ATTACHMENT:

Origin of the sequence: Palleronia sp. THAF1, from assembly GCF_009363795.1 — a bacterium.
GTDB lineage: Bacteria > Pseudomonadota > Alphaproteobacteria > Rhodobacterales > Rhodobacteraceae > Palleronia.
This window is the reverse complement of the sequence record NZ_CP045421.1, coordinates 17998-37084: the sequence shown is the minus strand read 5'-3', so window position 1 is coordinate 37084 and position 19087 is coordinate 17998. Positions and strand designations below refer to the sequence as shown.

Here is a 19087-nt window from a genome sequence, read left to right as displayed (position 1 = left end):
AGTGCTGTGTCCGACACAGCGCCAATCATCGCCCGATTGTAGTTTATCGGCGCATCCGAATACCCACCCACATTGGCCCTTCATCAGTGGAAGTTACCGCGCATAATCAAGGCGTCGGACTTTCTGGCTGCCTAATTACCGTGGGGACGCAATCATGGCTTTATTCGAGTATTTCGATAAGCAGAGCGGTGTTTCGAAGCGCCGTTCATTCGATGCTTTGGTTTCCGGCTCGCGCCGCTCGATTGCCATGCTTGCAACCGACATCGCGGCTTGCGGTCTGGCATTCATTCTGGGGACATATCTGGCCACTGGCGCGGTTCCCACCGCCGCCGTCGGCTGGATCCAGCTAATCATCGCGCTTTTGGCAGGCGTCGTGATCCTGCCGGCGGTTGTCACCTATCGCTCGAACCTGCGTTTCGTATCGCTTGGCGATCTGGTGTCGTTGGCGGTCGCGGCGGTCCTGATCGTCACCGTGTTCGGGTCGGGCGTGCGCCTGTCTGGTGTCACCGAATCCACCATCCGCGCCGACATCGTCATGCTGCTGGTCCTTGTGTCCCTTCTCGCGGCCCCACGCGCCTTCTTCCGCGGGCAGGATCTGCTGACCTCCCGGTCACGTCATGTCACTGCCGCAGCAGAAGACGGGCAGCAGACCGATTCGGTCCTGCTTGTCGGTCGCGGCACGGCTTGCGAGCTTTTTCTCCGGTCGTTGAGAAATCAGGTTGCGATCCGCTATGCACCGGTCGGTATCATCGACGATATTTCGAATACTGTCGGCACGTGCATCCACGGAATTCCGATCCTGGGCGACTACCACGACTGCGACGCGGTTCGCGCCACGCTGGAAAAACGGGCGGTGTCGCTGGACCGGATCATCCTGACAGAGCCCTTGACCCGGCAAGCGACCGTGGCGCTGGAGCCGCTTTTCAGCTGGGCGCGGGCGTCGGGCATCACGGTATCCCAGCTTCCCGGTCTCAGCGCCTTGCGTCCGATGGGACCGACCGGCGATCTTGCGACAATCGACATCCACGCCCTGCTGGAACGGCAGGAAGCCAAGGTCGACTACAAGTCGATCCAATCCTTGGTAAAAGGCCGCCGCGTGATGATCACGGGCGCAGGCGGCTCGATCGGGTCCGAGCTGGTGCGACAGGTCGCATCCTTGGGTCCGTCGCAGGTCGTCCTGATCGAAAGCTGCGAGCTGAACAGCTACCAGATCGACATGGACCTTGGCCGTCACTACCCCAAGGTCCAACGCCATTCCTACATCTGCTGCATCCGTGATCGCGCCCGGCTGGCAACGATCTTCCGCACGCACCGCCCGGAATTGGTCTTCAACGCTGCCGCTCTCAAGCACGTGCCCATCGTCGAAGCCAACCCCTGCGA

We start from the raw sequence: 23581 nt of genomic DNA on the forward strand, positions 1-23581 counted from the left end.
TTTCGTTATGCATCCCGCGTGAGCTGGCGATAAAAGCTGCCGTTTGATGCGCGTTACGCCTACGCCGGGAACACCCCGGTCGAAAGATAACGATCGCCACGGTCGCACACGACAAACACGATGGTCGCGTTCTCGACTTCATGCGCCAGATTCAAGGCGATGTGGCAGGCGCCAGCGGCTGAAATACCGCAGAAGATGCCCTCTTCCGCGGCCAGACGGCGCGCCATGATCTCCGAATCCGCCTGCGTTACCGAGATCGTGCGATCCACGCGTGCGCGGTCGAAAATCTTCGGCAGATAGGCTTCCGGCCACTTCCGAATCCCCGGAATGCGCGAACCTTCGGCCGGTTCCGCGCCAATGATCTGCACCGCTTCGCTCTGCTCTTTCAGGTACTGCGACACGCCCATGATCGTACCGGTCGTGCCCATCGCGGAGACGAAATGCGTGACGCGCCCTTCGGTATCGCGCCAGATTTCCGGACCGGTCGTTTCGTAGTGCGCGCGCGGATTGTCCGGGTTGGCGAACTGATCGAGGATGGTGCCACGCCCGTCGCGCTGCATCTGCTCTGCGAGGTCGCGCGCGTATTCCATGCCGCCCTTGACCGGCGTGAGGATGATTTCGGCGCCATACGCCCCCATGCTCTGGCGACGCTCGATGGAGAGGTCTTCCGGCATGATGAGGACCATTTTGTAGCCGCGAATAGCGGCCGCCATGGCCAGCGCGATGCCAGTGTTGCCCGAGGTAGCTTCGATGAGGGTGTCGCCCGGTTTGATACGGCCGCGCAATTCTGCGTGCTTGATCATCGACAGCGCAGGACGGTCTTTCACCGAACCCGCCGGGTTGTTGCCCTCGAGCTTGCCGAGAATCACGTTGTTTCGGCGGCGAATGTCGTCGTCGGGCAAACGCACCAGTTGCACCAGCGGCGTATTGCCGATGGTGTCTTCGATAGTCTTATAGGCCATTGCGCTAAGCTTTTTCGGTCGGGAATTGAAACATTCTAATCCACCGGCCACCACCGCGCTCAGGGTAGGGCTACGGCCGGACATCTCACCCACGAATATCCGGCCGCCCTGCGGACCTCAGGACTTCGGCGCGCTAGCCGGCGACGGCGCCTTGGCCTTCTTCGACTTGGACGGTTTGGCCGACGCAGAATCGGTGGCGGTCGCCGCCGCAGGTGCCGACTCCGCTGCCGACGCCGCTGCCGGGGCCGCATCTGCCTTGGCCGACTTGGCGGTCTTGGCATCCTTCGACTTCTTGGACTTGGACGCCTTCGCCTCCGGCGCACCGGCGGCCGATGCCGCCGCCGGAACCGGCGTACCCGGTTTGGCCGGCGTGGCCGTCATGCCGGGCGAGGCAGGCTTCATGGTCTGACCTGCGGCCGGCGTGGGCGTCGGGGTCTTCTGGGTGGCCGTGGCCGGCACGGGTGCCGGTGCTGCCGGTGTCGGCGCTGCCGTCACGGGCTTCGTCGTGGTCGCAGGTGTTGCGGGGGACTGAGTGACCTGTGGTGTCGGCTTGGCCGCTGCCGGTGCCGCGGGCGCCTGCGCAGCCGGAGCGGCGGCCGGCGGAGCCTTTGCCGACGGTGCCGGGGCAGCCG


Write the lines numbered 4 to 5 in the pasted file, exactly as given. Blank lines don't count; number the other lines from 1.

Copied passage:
Here is a 19087-nt window from a genome sequence, read left to right as displayed (position 1 = left end):
AGTGCTGTGTCCGACACAGCGCCAATCATCGCCCGATTGTAGTTTATCGGCGCATCCGAATACCCACCCACATTGGCCCTTCATCAGTGGAAGTTACCGCGCATAATCAAGGCGTCGGACTTTCTGGCTGCCTAATTACCGTGGGGACGCAATCATGGCTTTATTCGAGTATTTCGATAAGCAGAGCGGTGTTTCGAAGCGCCGTTCATTCGATGCTTTGGTTTCCGGCTCGCGCCGCTCGATTGCCATGCTTGCAACCGACATCGCGGCTTGCGGTCTGGCATTCATTCTGGGGACATATCTGGCCACTGGCGCGGTTCCCACCGCCGCCGTCGGCTGGATCCAGCTAATCATCGCGCTTTTGGCAGGCGTCGTGATCCTGCCGGCGGTTGTCACCTATCGCTCGAACCTGCGTTTCGTATCGCTTGGCGATCTGGTGTCGTTGGCGGTCGCGGCGGTCCTGATCGTCACCGTGTTCGGGTCGGGCGTGCGCCTGTCTGGTGTCACCGAATCCACCATCCGCGCCGACATCGTCATGCTGCTGGTCCTTGTGTCCCTTCTCGCGGCCCCACGCGCCTTCTTCCGCGGGCAGGATCTGCTGACCTCCCGGTCACGTCATGTCACTGCCGCAGCAGAAGACGGGCAGCAGACCGATTCGGTCCTGCTTGTCGGTCGCGGCACGGCTTGCGAGCTTTTTCTCCGGTCGTTGAGAAATCAGGTTGCGATCCGCTATGCACCGGTCGGTATCATCGACGATATTTCGAATACTGTCGGCACGTGCATCCACGGAATTCCGATCCTGGGCGACTACCACGACTGCGACGCGGTTCGCGCCACGCTGGAAAAACGGGCGGTGTCGCTGGACCGGATCATCCTGACAGAGCCCTTGACCCGGCAAGCGACCGTGGCGCTGGAGCCGCTTTTCAGCTGGGCGCGGGCGTCGGGCATCACGGTATCCCAGCTTCCCGGTCTCAGCGCCTTGCGTCCGATGGGACCGACCGGCGATCTTGCGACAATCGACATCCACGCCCTGCTGGAACGGCAGGAAGCCAAGGTCGACTACAAGTCGATCCAATCCTTGGTAAAAGGCCGCCGCGTGATGATCACGGGCGCAGGCGGCTCGATCGGGTCCGAGCTGGTGCGACAGGTCGCATCCTTGGGTCCGTCGCAGGTCGTCCTGATCGAAAGCTGCGAGCTGAACAGCTACCAGATCGACATGGACCTTGGCCGTCACTACCCCAAGGTCCAACGCCATTCCTACATCTGCTGCATCCGTGATCGCGCCCGGCTGGCAACGATCTTCCGCACGCACCGCCCGGAATTGGTCTTCAACGCTGCCGCTCTCAAGCACGTGCCCATCGTCGAAGCCAACCCCTGCGA